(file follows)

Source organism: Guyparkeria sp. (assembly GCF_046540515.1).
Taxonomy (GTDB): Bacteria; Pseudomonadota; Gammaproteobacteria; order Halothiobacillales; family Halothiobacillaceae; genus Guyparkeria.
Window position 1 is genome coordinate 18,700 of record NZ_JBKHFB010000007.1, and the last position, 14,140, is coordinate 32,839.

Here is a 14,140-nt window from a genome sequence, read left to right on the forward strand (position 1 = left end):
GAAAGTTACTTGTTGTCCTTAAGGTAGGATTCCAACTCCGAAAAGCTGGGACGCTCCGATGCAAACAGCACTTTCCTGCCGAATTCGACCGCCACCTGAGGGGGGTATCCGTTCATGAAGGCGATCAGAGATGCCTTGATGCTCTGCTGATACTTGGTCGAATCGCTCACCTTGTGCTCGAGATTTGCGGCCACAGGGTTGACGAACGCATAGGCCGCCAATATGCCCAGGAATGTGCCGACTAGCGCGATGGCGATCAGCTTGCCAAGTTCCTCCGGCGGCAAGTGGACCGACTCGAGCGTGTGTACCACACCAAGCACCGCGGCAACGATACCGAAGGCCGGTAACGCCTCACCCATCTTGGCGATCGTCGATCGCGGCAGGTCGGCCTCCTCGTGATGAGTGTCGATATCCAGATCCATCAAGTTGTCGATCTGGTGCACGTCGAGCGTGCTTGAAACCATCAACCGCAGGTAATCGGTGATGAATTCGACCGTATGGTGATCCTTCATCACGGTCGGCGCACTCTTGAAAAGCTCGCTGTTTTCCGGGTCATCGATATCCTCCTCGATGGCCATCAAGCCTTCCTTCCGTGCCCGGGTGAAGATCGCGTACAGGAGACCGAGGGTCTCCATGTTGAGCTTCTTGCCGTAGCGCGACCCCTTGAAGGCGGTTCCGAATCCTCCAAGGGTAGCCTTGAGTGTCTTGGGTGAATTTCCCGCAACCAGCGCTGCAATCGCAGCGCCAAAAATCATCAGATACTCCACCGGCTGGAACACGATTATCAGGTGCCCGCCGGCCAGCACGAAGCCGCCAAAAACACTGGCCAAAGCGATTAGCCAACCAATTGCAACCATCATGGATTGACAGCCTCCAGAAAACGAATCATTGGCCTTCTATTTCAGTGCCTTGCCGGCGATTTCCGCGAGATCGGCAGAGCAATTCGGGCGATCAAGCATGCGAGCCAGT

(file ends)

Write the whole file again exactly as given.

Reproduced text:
Source organism: Guyparkeria sp. (assembly GCF_046540515.1).
Taxonomy (GTDB): Bacteria; Pseudomonadota; Gammaproteobacteria; order Halothiobacillales; family Halothiobacillaceae; genus Guyparkeria.
Window position 1 is genome coordinate 18,700 of record NZ_JBKHFB010000007.1, and the last position, 14,140, is coordinate 32,839.

Here is a 14,140-nt window from a genome sequence, read left to right on the forward strand (position 1 = left end):
GAAAGTTACTTGTTGTCCTTAAGGTAGGATTCCAACTCCGAAAAGCTGGGACGCTCCGATGCAAACAGCACTTTCCTGCCGAATTCGACCGCCACCTGAGGGGGGTATCCGTTCATGAAGGCGATCAGAGATGCCTTGATGCTCTGCTGATACTTGGTCGAATCGCTCACCTTGTGCTCGAGATTTGCGGCCACAGGGTTGACGAACGCATAGGCCGCCAATATGCCCAGGAATGTGCCGACTAGCGCGATGGCGATCAGCTTGCCAAGTTCCTCCGGCGGCAAGTGGACCGACTCGAGCGTGTGTACCACACCAAGCACCGCGGCAACGATACCGAAGGCCGGTAACGCCTCACCCATCTTGGCGATCGTCGATCGCGGCAGGTCGGCCTCCTCGTGATGAGTGTCGATATCCAGATCCATCAAGTTGTCGATCTGGTGCACGTCGAGCGTGCTTGAAACCATCAACCGCAGGTAATCGGTGATGAATTCGACCGTATGGTGATCCTTCATCACGGTCGGCGCACTCTTGAAAAGCTCGCTGTTTTCCGGGTCATCGATATCCTCCTCGATGGCCATCAAGCCTTCCTTCCGTGCCCGGGTGAAGATCGCGTACAGGAGACCGAGGGTCTCCATGTTGAGCTTCTTGCCGTAGCGCGACCCCTTGAAGGCGGTTCCGAATCCTCCAAGGGTAGCCTTGAGTGTCTTGGGTGAATTTCCCGCAACCAGCGCTGCAATCGCAGCGCCAAAAATCATCAGATACTCCACCGGCTGGAACACGATTATCAGGTGCCCGCCGGCCAGCACGAAGCCGCCAAAAACACTGGCCAAAGCGATTAGCCAACCAATTGCAACCATCATGGATTGACAGCCTCCAGAAAACGAATCATTGGCCTTCTATTTCAGTGCCTTGCCGGCGATTTCCGCGAGATCGGCAGAGCAATTCGGGCGATCAAGCATGCGAGCCAGT